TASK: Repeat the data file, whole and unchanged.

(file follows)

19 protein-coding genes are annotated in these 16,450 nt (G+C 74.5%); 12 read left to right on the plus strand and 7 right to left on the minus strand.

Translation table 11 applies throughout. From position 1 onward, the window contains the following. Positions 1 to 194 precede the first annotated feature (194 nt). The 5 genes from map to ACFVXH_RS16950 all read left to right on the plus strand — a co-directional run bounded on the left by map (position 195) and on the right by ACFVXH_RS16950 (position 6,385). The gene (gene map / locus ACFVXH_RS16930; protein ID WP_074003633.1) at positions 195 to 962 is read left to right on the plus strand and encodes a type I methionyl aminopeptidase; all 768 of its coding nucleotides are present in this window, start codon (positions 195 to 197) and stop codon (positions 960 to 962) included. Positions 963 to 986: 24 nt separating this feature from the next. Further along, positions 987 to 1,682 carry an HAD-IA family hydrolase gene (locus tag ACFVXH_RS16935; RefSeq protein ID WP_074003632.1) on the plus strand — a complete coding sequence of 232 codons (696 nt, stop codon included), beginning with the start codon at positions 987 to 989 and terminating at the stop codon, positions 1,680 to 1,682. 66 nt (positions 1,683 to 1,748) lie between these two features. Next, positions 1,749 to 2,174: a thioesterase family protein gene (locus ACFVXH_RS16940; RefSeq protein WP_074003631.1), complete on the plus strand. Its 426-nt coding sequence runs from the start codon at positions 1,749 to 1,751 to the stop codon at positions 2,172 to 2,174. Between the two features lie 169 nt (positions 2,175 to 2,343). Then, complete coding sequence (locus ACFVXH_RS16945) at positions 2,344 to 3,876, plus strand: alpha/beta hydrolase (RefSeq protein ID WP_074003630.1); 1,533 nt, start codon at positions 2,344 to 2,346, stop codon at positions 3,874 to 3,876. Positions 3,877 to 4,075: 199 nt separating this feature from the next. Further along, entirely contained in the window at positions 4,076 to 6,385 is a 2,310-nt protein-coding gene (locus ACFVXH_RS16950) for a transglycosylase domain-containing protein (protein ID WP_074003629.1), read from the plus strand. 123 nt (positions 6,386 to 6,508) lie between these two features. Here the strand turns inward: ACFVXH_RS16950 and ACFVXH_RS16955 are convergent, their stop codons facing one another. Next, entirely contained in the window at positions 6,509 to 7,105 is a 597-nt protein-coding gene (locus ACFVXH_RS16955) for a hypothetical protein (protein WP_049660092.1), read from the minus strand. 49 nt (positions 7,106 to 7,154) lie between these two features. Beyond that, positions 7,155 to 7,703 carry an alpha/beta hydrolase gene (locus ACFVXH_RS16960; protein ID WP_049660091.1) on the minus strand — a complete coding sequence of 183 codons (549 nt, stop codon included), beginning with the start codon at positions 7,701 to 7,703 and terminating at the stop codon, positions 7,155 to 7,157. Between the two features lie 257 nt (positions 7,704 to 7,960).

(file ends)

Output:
19 protein-coding genes are annotated in these 16,450 nt (G+C 74.5%); 12 read left to right on the plus strand and 7 right to left on the minus strand.

Translation table 11 applies throughout. From position 1 onward, the window contains the following. Positions 1 to 194 precede the first annotated feature (194 nt). The 5 genes from map to ACFVXH_RS16950 all read left to right on the plus strand — a co-directional run bounded on the left by map (position 195) and on the right by ACFVXH_RS16950 (position 6,385). The gene (gene map / locus ACFVXH_RS16930; protein ID WP_074003633.1) at positions 195 to 962 is read left to right on the plus strand and encodes a type I methionyl aminopeptidase; all 768 of its coding nucleotides are present in this window, start codon (positions 195 to 197) and stop codon (positions 960 to 962) included. Positions 963 to 986: 24 nt separating this feature from the next. Further along, positions 987 to 1,682 carry an HAD-IA family hydrolase gene (locus tag ACFVXH_RS16935; RefSeq protein ID WP_074003632.1) on the plus strand — a complete coding sequence of 232 codons (696 nt, stop codon included), beginning with the start codon at positions 987 to 989 and terminating at the stop codon, positions 1,680 to 1,682. 66 nt (positions 1,683 to 1,748) lie between these two features. Next, positions 1,749 to 2,174: a thioesterase family protein gene (locus ACFVXH_RS16940; RefSeq protein WP_074003631.1), complete on the plus strand. Its 426-nt coding sequence runs from the start codon at positions 1,749 to 1,751 to the stop codon at positions 2,172 to 2,174. Between the two features lie 169 nt (positions 2,175 to 2,343). Then, complete coding sequence (locus ACFVXH_RS16945) at positions 2,344 to 3,876, plus strand: alpha/beta hydrolase (RefSeq protein ID WP_074003630.1); 1,533 nt, start codon at positions 2,344 to 2,346, stop codon at positions 3,874 to 3,876. Positions 3,877 to 4,075: 199 nt separating this feature from the next. Further along, entirely contained in the window at positions 4,076 to 6,385 is a 2,310-nt protein-coding gene (locus ACFVXH_RS16950) for a transglycosylase domain-containing protein (protein ID WP_074003629.1), read from the plus strand. 123 nt (positions 6,386 to 6,508) lie between these two features. Here the strand turns inward: ACFVXH_RS16950 and ACFVXH_RS16955 are convergent, their stop codons facing one another. Next, entirely contained in the window at positions 6,509 to 7,105 is a 597-nt protein-coding gene (locus ACFVXH_RS16955) for a hypothetical protein (protein WP_049660092.1), read from the minus strand. 49 nt (positions 7,106 to 7,154) lie between these two features. Beyond that, positions 7,155 to 7,703 carry an alpha/beta hydrolase gene (locus ACFVXH_RS16960; protein ID WP_049660091.1) on the minus strand — a complete coding sequence of 183 codons (549 nt, stop codon included), beginning with the start codon at positions 7,701 to 7,703 and terminating at the stop codon, positions 7,155 to 7,157. Between the two features lie 257 nt (positions 7,704 to 7,960).